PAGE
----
Lucky for me, my publisher, J. Taylor Publishing, has laid out a step-by-step road map for me to follow. They’re there with excellent answers to all of my questions, and treat me as a person instead of a number. I know there is much to do and learn before October 15th, but I also know someone is there to keep me on the right path toward success.

One foot in front of the other.  Dig deep.  Leave no part of the unknown publishing world unexplored.  That’s my motto, and I’ll stick to it until I’m holding The Glass Man in my hot little hands.

First step:  edit the manuscript as thoroughly as I’m able, and find the courage to let it go into the hands of my editor.

The waiting game

I’ve never been very good at waiting.  If I’m going out somewhere, I usually get ready hours early and end up frustrated with the time I have to put in.  When I decide to buy something, I go out right then to get it.  Waiting through my pregnancy for my daughter to be born just about killed me.

Even in my writing, my impatience comes through in the break-neck pace of my stories.

Now, with six short stories out for query at various Magazines and anthologies, along with my novel, The Glass Man, sitting in two publisher’s queues, the wait has been agony. 

Each day that passes without a response seems to strip away a little of my confidence, as if I need those little validations to fuel the inspiration that keeps me writing.  Even the negative responses give me a boost.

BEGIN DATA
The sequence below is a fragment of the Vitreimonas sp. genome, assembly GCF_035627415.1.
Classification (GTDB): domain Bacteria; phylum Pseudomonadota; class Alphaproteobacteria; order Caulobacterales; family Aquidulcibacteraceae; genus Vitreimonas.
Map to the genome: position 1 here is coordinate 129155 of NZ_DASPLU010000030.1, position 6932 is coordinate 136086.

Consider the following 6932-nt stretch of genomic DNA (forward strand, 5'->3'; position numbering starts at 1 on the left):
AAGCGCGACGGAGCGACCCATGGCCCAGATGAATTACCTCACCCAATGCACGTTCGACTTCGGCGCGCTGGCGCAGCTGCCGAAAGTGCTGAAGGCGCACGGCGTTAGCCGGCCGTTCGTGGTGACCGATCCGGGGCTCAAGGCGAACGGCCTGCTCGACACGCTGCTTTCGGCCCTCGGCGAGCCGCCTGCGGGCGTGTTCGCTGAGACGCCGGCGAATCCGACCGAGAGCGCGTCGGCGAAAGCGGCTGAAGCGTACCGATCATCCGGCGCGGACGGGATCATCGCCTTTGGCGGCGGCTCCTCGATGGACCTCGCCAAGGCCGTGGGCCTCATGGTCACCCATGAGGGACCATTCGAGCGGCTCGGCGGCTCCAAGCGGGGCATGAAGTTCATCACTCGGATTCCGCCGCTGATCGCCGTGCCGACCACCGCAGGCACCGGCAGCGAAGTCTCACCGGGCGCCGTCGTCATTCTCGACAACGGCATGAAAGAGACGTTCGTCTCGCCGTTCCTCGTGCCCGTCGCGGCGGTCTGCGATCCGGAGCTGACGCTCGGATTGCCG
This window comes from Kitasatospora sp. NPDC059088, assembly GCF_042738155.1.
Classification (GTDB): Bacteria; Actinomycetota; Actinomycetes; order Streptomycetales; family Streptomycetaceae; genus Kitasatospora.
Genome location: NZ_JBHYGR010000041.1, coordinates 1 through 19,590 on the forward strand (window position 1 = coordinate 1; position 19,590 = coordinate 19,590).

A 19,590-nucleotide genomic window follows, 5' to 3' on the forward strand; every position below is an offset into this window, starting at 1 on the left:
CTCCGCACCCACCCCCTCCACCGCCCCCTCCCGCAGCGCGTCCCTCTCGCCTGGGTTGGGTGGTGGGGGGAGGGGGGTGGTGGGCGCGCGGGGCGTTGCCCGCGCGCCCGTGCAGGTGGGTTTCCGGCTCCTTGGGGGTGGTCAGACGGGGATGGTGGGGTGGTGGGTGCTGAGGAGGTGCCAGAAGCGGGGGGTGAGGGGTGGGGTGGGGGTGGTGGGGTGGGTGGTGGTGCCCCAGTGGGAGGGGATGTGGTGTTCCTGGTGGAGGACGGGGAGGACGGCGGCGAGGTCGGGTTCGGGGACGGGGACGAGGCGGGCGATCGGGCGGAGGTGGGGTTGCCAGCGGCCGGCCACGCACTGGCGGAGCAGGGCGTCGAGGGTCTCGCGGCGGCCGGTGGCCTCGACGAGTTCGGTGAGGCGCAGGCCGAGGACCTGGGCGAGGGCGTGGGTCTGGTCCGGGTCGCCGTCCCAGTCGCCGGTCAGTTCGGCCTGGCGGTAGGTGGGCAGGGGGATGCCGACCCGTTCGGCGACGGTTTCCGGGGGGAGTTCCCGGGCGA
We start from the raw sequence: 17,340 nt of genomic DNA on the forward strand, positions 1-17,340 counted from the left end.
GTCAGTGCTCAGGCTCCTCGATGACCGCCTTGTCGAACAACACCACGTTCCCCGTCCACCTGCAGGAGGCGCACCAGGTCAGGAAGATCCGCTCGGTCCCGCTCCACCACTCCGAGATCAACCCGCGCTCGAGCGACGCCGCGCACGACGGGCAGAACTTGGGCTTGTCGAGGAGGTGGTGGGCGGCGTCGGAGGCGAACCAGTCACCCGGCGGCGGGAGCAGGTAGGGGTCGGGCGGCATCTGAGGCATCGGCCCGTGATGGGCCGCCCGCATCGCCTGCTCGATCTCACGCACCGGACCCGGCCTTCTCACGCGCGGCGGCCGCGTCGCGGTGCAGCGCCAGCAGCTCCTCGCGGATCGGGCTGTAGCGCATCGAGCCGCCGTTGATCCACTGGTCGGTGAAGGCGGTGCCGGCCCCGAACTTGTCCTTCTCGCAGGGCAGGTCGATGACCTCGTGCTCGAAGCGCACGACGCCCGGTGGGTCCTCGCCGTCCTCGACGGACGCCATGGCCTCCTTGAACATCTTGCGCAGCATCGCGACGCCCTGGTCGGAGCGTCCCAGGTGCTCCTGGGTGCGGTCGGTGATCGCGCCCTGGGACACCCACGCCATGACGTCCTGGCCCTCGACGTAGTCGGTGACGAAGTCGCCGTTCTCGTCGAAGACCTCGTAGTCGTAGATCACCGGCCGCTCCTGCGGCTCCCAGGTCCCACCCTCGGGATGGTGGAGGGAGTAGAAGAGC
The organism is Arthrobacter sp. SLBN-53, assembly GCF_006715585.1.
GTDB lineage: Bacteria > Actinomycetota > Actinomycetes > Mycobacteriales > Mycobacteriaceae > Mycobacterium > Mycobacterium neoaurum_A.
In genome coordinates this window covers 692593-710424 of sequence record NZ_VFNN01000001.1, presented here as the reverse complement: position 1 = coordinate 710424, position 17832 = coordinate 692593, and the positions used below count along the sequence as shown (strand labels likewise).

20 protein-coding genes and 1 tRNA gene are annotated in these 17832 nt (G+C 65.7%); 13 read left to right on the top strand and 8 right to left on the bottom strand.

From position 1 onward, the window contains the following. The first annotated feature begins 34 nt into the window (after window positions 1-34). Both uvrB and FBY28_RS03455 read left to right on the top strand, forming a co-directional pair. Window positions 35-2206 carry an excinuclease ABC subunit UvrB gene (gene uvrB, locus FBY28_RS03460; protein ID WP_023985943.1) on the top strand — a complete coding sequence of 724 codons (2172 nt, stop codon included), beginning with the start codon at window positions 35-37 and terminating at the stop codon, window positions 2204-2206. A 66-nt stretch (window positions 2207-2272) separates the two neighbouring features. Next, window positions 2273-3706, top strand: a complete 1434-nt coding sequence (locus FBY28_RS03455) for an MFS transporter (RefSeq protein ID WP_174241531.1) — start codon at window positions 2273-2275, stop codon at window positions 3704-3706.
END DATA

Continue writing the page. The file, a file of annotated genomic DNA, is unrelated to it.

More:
Silly, right?  I feel like I’m watching the proverbial pot, waiting for it to boil. 

My solution is simple:  distraction and avoidance.  Close the email instead of checking it every five minutes.  Immerse myself in another story.  Take my daughter swimming every day she’s not in school.  Mock up some fun covers for my stories.

Huh.  Suddenly the week slips by without my notice.  What?  It’s Friday again?  How did that happen?


The agony of the query

So, you spend months, maybe years creating characters and new worlds for the novel of your dreams. 

You agonize over sentence structure and the opening “hook”. 

You paint the scenery of every scene to perfection. 

You give your protagonist relationships, a goal, throw some obstacles at them, and concoct an antagonist to stand in the way of their happiness.

Everything is going according to plan, right?  Everyone loves your writing, so you’re a shoe-in with the publisher, right? 


No matter how great the novel is, your hopes of publication still hinge on the evil query letter and your ability to write a good one.